“If the judiciary is viewed in part as a business, as Charles Dickens suggested, the family courts’ customers are divorcing mothers who hope to win custody and windfall settlements. The more satisfied customers an enterprise has, the more it prospers. So it is not surprising that family courts are interested in attracting and satisfying customers.”

“The Myth of Deadbeat Dads” Baskerville, Stephen PhD. Liberty p28 June 2002 pp27-32

5. Other benefits of a Presumption of Equal Parenting Time

Downsizing the Child Support Agency
The Child Support regime is also a cause for much bitterness and even suicide in some cases. With a Presumption of Equal Parenting Time, the bitterness of Child Support will simply disappear in most cases.

Also we will save tens of millions of dollars from downsizing the Child Support Agency. It is estimated that it costs the Child Support Agency, ie taxpayers, about $2.00 for every $1.00 recovered by the Child Support Agency from marginalised parents who resist payment on principle.

Naturally, a fair Child Support regime must remain for parents who are not willing to care for their children half the time.

We argue that there be no Child Support obligations where there is equal parenting time, no matter what the respective income of either parent after separation. The reason for this is that it acts as a disincentive for both parents to look for ways to increase their own income, which is not beneficial for the children.

In cases where one parent argues they have limited capacity to generate income because they were looking after the children in the relationship while the other parent developed their career, compensation can be made in terms of division of assets at the time of separation, leaving no open-ended obligations.

Many alienated parents (typically dads) remain on low income or Unemployment Benefits in order to minimise their Child Support payments. This is not beneficial to the children or the national economy.

Many alienated parents (typically dads) skip the country often taking their assets with them as they know that they will lose most of their assets and gain little contact with their children if they stay. There is a huge ex-patriot population living overseas because of the unjust Family Law regime we currently have. Typically when they move overseas they lose all, or virtually all, contact with their children which is detrimental to the children.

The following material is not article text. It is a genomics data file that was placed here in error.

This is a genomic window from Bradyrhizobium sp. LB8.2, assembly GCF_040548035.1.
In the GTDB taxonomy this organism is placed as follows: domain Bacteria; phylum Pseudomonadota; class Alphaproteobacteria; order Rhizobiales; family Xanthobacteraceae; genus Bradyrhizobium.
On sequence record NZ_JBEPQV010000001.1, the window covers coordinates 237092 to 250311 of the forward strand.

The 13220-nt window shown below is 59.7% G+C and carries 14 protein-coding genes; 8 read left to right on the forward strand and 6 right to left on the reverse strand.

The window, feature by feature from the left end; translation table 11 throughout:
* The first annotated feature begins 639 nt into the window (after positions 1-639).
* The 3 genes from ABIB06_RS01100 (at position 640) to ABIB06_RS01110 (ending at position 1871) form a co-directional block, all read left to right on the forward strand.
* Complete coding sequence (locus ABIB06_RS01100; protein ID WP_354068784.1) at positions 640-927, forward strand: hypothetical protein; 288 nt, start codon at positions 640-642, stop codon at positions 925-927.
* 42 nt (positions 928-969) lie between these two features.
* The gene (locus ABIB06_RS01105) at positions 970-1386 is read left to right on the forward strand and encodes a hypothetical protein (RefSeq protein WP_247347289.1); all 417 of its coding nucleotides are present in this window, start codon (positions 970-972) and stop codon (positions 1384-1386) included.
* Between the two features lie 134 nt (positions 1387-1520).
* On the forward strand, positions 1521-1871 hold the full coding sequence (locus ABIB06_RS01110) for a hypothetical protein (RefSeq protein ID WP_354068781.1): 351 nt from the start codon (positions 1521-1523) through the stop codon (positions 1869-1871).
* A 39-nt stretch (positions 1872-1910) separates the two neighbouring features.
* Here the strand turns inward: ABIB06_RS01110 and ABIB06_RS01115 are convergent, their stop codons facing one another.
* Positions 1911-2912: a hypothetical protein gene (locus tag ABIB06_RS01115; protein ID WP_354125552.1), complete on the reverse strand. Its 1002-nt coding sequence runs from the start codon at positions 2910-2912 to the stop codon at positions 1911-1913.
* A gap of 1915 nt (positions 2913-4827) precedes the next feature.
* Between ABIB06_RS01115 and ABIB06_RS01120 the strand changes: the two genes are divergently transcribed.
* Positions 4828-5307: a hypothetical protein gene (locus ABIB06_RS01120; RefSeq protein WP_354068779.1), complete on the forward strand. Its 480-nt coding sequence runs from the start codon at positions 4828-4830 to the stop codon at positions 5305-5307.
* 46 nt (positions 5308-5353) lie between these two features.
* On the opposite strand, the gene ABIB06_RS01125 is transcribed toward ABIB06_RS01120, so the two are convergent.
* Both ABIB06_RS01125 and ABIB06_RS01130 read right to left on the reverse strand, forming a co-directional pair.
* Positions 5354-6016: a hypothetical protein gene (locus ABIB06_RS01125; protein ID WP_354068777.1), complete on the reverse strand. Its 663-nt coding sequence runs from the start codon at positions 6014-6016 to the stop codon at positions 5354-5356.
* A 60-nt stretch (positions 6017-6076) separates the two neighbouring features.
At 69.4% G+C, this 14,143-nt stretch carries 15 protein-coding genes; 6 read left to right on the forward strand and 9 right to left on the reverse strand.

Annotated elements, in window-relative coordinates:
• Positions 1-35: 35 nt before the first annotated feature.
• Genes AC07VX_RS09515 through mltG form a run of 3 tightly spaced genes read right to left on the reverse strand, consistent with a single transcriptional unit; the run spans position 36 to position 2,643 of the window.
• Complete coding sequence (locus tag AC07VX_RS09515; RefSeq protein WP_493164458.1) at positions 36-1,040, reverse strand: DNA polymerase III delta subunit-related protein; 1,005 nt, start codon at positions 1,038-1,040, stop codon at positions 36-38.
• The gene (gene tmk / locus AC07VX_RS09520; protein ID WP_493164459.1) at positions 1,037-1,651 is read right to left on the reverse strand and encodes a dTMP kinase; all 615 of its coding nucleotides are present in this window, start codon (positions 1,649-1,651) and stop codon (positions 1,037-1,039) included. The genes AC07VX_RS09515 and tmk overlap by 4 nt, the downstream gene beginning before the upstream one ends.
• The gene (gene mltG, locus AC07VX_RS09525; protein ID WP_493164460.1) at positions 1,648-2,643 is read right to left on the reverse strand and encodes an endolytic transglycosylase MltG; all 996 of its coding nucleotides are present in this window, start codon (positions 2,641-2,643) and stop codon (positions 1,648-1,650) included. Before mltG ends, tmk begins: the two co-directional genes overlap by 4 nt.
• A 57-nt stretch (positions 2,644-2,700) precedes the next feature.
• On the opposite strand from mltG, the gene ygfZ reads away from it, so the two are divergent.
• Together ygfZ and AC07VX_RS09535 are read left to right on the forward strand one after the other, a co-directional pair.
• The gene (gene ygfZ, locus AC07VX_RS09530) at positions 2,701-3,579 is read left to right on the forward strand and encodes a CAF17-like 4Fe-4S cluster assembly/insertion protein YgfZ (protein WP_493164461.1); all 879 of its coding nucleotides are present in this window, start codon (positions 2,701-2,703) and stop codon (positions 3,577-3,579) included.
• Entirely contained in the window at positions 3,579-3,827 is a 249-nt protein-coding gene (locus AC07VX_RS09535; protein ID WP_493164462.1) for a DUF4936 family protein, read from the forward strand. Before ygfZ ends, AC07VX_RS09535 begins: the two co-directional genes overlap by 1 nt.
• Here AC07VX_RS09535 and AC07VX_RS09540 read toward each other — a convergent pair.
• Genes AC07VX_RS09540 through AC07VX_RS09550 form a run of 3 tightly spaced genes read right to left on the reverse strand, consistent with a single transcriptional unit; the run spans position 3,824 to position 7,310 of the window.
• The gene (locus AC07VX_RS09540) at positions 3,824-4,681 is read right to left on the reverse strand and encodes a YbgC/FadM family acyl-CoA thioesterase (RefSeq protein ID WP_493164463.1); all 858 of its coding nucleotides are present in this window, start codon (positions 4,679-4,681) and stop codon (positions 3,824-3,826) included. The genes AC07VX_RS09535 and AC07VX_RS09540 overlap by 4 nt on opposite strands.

This also means a considerable drain of assets out of the country which is a negative for the national economy.

Family Court system bursting at the seams

The Family Court system is bursting at the seams. There are now more Family Court judges and Federal Magistrates than ever before. The typical period of a case going to Final Hearing is two years – two years of posturing by the parents, of uncertainty, tension and stress. Judges and magistrates regularly make mistakes due to the pressure of work. They often make judgements on the run.

The Family Court system costs tens of millions of dollars a year to maintain.

The rate of family separation, when including de facto relationships, is steadily increasing. We need to find a way to assist separating couples resolve their differences quickly, before they have time to ferment and conflict escalates.

Presumption of Equal Parenting Time will downsize the Family Law industry

The Family Court system is to some extent “captured” by a very lucrative billion dollar Family Law industry from which most judges and magistrates originate. The Family Law industry has spent considerable sums of money preparing submissions arguing against sensible reform of Family Law, in order to preserve its prosperous existence.

Family Law solicitors have been known to undermine negotiations at pre-trial conferences.

Limited (and weak) reforms have been introduced in 2005 and 2006 which included the establishment of the Family Relationship Centres. Immediately the Family Law industry lobbied the government to guarantee themselves a slice of the new Family Law mediation industry.

But Family Law solicitors have been trained in adversarial methods and techniques, and not in conflict prevention, conflict resolution, mediation, family psychology and child psychology etc. We believe they should be excluded from such mediation services.